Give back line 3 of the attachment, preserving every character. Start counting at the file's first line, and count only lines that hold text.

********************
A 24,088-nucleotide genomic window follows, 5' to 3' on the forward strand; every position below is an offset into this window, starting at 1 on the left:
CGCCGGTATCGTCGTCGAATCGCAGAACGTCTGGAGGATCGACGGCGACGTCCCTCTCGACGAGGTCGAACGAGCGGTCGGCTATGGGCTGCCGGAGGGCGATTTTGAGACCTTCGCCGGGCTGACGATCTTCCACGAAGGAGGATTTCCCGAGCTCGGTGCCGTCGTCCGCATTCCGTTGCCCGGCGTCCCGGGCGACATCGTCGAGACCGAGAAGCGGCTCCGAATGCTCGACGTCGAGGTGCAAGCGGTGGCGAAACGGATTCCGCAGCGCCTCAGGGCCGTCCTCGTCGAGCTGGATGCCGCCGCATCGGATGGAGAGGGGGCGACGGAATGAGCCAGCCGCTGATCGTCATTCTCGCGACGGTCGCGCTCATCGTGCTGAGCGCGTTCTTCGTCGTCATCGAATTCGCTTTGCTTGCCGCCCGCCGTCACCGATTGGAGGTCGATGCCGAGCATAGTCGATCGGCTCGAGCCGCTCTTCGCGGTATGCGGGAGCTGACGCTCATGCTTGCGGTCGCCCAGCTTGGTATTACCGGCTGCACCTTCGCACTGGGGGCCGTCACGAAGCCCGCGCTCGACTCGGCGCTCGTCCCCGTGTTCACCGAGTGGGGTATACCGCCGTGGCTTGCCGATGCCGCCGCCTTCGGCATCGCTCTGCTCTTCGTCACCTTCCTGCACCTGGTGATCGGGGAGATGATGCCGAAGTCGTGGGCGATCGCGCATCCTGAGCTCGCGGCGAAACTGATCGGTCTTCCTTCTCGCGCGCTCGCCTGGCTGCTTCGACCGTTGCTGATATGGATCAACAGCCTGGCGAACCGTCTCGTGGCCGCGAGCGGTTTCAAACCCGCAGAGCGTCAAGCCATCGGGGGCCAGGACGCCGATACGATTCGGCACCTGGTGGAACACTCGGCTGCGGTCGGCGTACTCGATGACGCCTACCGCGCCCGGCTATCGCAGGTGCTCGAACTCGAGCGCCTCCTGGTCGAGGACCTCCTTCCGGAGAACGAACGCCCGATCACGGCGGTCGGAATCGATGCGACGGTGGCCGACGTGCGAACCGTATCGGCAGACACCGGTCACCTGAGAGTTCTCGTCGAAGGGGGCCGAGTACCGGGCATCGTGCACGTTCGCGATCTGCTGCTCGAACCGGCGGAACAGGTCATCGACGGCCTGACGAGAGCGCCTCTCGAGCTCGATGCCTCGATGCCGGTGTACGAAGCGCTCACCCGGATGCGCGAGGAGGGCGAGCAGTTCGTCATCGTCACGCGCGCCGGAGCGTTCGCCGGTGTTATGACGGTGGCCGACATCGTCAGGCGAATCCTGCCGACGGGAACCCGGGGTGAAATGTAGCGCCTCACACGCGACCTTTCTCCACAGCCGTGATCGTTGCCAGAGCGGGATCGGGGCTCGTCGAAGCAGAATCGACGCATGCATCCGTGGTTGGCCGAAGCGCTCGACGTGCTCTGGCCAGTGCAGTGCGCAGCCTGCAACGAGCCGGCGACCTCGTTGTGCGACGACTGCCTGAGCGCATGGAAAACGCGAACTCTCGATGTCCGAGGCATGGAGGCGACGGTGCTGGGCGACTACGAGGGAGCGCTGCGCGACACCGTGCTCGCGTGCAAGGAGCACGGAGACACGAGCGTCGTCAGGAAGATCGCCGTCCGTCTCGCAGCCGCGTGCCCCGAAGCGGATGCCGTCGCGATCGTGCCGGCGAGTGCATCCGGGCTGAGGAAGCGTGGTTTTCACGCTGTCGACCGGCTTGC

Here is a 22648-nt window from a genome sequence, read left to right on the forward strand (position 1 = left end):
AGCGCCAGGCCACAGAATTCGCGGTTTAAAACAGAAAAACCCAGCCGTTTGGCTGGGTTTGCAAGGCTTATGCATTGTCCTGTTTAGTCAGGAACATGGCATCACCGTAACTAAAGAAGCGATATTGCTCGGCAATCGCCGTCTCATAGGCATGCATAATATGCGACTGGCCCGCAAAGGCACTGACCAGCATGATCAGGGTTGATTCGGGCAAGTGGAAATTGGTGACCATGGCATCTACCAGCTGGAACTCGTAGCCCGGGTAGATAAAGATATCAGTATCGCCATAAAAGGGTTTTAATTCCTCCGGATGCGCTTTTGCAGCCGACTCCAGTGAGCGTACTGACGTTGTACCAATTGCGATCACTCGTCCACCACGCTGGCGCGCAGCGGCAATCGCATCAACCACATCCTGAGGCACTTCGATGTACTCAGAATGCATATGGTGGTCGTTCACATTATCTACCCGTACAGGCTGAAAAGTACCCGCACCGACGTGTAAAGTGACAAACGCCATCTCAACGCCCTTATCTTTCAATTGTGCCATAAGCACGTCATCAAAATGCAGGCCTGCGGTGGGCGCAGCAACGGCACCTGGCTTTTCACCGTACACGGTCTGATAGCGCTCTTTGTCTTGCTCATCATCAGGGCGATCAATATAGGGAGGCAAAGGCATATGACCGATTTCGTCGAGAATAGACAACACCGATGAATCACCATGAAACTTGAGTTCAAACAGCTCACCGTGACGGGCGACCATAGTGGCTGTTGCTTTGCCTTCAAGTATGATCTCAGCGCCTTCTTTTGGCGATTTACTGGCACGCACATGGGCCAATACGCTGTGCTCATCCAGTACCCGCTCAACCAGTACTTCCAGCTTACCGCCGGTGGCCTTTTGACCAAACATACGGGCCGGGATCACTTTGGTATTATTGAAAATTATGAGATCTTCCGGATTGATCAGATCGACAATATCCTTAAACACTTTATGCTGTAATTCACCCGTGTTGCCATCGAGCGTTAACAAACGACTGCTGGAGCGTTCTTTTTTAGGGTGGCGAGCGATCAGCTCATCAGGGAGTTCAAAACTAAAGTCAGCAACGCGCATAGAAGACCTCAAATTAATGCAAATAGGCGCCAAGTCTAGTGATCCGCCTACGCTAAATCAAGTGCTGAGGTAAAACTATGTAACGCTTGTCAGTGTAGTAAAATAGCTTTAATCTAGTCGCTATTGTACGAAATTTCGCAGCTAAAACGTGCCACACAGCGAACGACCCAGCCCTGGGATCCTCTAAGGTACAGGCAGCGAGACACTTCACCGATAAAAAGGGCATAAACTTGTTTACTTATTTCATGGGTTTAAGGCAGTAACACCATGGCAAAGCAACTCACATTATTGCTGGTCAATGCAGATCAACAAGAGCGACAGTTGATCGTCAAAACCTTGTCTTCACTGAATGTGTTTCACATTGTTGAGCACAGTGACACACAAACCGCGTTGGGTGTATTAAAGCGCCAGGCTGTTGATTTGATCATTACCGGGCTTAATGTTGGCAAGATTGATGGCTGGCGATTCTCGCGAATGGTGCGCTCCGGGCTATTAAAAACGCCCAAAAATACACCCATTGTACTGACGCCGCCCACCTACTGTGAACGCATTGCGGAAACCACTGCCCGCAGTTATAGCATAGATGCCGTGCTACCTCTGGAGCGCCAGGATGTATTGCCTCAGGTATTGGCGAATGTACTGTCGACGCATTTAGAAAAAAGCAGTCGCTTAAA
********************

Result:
Here is a 22648-nt window from a genome sequence, read left to right on the forward strand (position 1 = left end):